TV was a very hard thing to come by when I was younger since my mom restricted us from watching television on weekdays. It was harder to sacrifice TV then since we only got it for the weekends, which also meant goodbye PS1 and PS2-playing for the Lenten Season. If I remember, mom tried to persuade us to give up the computer for the Lenten Season, but that was an absolute no-no since  schoolwork demanded that we use computers. In more recent years though, I’ve tried giving up many things that I liked for the Lenten Season, softdrinks and iced tea being one of the things I love the most. I am not quite sure if I remember correctly but in the 2 years I’ve experienced Lent as a college student, I think I spent one Lent giving up iced tea and another softdrinks, for I cannot live without both. Coffee, unless it is Starbucks, does not work for me and instead makes me sleepy, which is why I rely heavily on softdrinks and Iced Tea. This year though, I’ve tried to commit myself to giving up again, softdrinks, and if possible watching Taiwanese dramas as well. Seeing as I’ve taken to watching Taiwanese dramas occassionally in the past couple of weeks, this could be a big thing (in my opinion) to sacrifice since I love watching Taiwanese dramas.

Also, this Lenten Season, I’ve finally decided to try fasting. My mom has tried to make me fast during Lent for the last couple of years since 16years old is the age which Christians are suppose to begin fasting, but I’ve always argued against my mother concerning that practice since I told her that a student needs to eat healthy and full meals if she expects anything to get in her noggin. But this year, I’m trying and yesterday was the first day of my trial which I had successfully done. My brunch consisted of only 2 bowls of Koko Krunch and my merienda (snack)- slash-dinner consisted of a rice meal of fish fillet and a drink of Iced Tea. Didn’t feel up to eating any dinner either.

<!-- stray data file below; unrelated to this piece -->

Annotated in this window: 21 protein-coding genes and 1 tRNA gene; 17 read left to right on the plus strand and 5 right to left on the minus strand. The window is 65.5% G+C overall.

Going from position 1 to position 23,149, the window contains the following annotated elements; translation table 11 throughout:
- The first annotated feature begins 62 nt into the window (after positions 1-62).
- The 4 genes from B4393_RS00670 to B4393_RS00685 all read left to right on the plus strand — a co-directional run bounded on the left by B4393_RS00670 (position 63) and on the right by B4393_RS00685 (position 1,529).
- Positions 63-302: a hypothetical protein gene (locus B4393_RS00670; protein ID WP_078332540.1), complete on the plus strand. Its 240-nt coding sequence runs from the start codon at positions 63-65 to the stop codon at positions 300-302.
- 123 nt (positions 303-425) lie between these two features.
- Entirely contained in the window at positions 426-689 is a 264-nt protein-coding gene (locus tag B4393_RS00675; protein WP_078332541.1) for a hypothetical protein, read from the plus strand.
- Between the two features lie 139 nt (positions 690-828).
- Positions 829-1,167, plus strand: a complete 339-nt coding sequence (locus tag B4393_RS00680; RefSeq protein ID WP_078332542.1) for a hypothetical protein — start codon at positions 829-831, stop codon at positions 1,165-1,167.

So there. Some may see it as an excuse to diet but to others, it really is a sacrifice of something you want. Over  the years, as the Lenten Season comes and I ask my friends what they are sacrificing, many times I get the same question, why. It has always been difficult, being one of few people who really take Catholicism seriously. Since Elementary, I have been one of few in my class who really go to mass every Sunday without fail, do sacrifices and go to the Holy Thursday-Black Saturday Lenten mass, and those other Christian practices. But despite that, it’s a struggle to practice and to keep believing in what I do. And despite the fact that people ask me why I do what I do, I just try to tell them that practices are not things that God requires people to do. If you believe in it, you do it. If you don’t, then don’t do it. But the overall important thing is, do not question what  other people do. And I try to reiterate this to my friends all the time. I sacrifice for Lent and I try to encourage them to do so, but I do not any under circumstances force them to do so. They were raised differently than I, so who am I to question how they go about doing things. At the same time, I also tell them that they have no right to question what I do and how I practice my religion, and they have no right to tell me that what I’m doing is wrong or makes no sense.

Basically, mutual respect for religion and cultures.